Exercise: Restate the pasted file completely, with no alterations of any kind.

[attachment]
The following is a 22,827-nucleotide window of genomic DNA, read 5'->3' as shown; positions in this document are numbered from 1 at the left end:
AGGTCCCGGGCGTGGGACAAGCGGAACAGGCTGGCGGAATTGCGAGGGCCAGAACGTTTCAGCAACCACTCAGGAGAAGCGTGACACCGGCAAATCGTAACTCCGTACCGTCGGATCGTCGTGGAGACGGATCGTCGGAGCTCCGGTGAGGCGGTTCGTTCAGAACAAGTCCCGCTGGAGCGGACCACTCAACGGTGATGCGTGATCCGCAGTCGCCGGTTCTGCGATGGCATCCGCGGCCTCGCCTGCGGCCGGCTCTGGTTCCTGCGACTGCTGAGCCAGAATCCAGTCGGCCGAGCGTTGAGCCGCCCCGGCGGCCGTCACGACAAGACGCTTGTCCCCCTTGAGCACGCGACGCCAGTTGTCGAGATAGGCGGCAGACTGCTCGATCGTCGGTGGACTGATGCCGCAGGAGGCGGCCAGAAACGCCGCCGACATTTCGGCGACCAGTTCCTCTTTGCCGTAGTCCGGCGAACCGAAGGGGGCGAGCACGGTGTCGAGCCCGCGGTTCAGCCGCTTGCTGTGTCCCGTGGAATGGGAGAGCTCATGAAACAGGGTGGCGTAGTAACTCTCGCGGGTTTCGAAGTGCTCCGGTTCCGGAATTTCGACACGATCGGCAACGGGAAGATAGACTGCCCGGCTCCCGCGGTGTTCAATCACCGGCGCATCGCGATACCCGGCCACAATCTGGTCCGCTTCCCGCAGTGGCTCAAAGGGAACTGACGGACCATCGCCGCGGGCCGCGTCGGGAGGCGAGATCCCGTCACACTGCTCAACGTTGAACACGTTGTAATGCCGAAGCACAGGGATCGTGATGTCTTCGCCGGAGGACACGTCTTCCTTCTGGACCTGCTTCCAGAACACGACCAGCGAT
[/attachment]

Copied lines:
The following is a 22,827-nucleotide window of genomic DNA, read 5'->3' as shown; positions in this document are numbered from 1 at the left end:
AGGTCCCGGGCGTGGGACAAGCGGAACAGGCTGGCGGAATTGCGAGGGCCAGAACGTTTCAGCAACCACTCAGGAGAAGCGTGACACCGGCAAATCGTAACTCCGTACCGTCGGATCGTCGTGGAGACGGATCGTCGGAGCTCCGGTGAGGCGGTTCGTTCAGAACAAGTCCCGCTGGAGCGGACCACTCAACGGTGATGCGTGATCCGCAGTCGCCGGTTCTGCGATGGCATCCGCGGCCTCGCCTGCGGCCGGCTCTGGTTCCTGCGACTGCTGAGCCAGAATCCAGTCGGCCGAGCGTTGAGCCGCCCCGGCGGCCGTCACGACAAGACGCTTGTCCCCCTTGAGCACGCGACGCCAGTTGTCGAGATAGGCGGCAGACTGCTCGATCGTCGGTGGACTGATGCCGCAGGAGGCGGCCAGAAACGCCGCCGACATTTCGGCGACCAGTTCCTCTTTGCCGTAGTCCGGCGAACCGAAGGGGGCGAGCACGGTGTCGAGCCCGCGGTTCAGCCGCTTGCTGTGTCCCGTGGAATGGGAGAGCTCATGAAACAGGGTGGCGTAGTAACTCTCGCGGGTTTCGAAGTGCTCCGGTTCCGGAATTTCGACACGATCGGCAACGGGAAGATAGACTGCCCGGCTCCCGCGGTGTTCAATCACCGGCGCATCGCGATACCCGGCCACAATCTGGTCCGCTTCCCGCAGTGGCTCAAAGGGAACTGACGGACCATCGCCGCGGGCCGCGTCGGGAGGCGAGATCCCGTCACACTGCTCAACGTTGAACACGTTGTAATGCCGAAGCACAGGGATCGTGATGTCTTCGCCGGAGGACACGTCTTCCTTCTGGACCTGCTTCCAGAACACGACCAGCGAT